A long tale of intrigue involving the former Guidant Corp.'s controversial 2005 recall of heart defibrillators could end Wednesday morning in a St. Paul courtroom.

In an agreement reached with the U.S. Department of Justice last year, Guidant (now part of Boston Scientific Corp.) pleaded guilty to two federal criminal charges related to the recall, including making false statements to the Food and Drug Administration (FDA) about the devices' safety.

The company, which employs about 5,000 Minnesotans, also agreed to pay a $296 million fine. It would have been the largest criminal penalty ever levied in medical technology for violating federal laws.

But last April, U.S. District Judge Donovan Frank balked at the agreement, saying it didn't serve the best interests of justice or the public. He sent both sides back to the drawing board.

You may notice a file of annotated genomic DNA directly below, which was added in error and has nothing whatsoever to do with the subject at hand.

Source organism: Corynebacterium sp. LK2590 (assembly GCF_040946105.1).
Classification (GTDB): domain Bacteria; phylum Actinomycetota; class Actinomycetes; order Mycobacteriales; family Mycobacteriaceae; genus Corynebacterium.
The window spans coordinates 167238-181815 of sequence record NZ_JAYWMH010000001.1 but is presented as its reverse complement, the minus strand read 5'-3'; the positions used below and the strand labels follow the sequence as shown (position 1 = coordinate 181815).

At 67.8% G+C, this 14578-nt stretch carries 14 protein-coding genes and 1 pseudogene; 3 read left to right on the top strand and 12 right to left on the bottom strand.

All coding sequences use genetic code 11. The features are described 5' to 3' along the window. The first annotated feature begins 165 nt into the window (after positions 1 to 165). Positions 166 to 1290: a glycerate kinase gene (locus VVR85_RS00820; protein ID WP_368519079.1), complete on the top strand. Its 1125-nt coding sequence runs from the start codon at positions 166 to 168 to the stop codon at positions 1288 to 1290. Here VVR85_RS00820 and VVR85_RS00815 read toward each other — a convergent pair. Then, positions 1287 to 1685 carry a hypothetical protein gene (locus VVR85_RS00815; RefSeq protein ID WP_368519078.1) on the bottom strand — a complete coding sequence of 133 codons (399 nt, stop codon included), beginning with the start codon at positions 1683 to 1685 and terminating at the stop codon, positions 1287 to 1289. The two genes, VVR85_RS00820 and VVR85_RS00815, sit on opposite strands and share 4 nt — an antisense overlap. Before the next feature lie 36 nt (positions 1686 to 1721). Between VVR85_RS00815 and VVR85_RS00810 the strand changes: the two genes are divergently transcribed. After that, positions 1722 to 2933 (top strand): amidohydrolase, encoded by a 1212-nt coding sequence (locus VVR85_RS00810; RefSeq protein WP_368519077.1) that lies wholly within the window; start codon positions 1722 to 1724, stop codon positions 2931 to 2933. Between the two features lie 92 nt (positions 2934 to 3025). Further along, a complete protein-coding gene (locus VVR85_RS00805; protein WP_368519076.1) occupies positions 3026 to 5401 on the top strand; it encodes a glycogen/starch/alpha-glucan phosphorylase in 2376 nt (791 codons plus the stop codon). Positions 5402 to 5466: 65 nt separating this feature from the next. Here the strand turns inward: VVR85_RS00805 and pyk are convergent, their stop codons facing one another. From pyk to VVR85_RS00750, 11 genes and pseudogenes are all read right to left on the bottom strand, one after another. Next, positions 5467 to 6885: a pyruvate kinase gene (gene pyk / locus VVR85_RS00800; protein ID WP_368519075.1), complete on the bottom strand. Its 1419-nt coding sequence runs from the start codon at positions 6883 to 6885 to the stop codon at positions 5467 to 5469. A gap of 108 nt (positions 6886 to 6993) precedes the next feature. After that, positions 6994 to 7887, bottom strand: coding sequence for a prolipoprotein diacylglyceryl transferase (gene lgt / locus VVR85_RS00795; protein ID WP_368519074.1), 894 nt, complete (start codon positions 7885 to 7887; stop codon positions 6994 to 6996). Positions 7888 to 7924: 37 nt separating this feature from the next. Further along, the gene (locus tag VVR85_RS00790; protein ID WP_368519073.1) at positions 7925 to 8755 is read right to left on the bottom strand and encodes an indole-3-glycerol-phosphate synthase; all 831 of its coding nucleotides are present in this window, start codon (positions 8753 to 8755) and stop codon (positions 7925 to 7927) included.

Since then, lawyers for the Justice Department have filed briefs saying $296 million in fines is "an appropriate resolution to this case." And Guidant -- at the judge's behest -- documented new programs to ensure it complies with federal laws as well as provided information on its charitable activities.

Frank will likely decide today whether to accept the agreement.

The case stems from the 2005 recalls of Guidant's Ventak Prizm and Contak Renewal defibrillators, stopwatch-sized devices that shock an errantly beating heart back into rhythm. The problem with Guidant's devices came to light when two Minneapolis doctors went public with their concerns after a young patient died due to a faulty defibrillator.

Janet Moore • 612-673-7752